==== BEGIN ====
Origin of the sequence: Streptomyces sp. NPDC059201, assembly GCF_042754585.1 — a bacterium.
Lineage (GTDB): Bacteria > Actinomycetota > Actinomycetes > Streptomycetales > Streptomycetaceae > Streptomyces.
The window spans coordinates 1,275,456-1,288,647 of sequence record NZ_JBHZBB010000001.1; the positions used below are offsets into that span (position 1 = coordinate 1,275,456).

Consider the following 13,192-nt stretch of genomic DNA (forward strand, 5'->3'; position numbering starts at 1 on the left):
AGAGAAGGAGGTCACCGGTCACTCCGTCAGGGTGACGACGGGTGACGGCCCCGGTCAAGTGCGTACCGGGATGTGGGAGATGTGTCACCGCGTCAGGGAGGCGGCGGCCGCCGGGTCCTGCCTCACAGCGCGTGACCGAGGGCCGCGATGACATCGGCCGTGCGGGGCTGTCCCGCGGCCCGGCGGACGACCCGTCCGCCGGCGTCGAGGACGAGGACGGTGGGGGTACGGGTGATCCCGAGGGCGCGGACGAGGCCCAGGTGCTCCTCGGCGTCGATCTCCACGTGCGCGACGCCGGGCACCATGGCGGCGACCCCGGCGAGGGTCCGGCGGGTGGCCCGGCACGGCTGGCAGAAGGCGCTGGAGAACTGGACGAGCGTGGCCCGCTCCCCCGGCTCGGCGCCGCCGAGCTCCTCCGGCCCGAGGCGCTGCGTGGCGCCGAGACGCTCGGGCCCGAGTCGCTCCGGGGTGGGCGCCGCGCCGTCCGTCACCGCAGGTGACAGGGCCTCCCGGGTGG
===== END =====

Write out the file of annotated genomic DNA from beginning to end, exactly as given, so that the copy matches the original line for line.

Origin of the sequence: Streptomyces sp. NPDC059201, assembly GCF_042754585.1 — a bacterium.
Lineage (GTDB): Bacteria > Actinomycetota > Actinomycetes > Streptomycetales > Streptomycetaceae > Streptomyces.
The window spans coordinates 1,275,456-1,288,647 of sequence record NZ_JBHZBB010000001.1; the positions used below are offsets into that span (position 1 = coordinate 1,275,456).

Consider the following 13,192-nt stretch of genomic DNA (forward strand, 5'->3'; position numbering starts at 1 on the left):
AGAGAAGGAGGTCACCGGTCACTCCGTCAGGGTGACGACGGGTGACGGCCCCGGTCAAGTGCGTACCGGGATGTGGGAGATGTGTCACCGCGTCAGGGAGGCGGCGGCCGCCGGGTCCTGCCTCACAGCGCGTGACCGAGGGCCGCGATGACATCGGCCGTGCGGGGCTGTCCCGCGGCCCGGCGGACGACCCGTCCGCCGGCGTCGAGGACGAGGACGGTGGGGGTACGGGTGATCCCGAGGGCGCGGACGAGGCCCAGGTGCTCCTCGGCGTCGATCTCCACGTGCGCGACGCCGGGCACCATGGCGGCGACCCCGGCGAGGGTCCGGCGGGTGGCCCGGCACGGCTGGCAGAAGGCGCTGGAGAACTGGACGAGCGTGGCCCGCTCCCCCGGCTCGGCGCCGCCGAGCTCCTCCGGCCCGAGGCGCTGCGTGGCGCCGAGACGCTCGGGCCCGAGTCGCTCCGGGGTGGGCGCCGCGCCGTCCGTCACCGCAGGTGACAGGGCCTCCCGGGTGG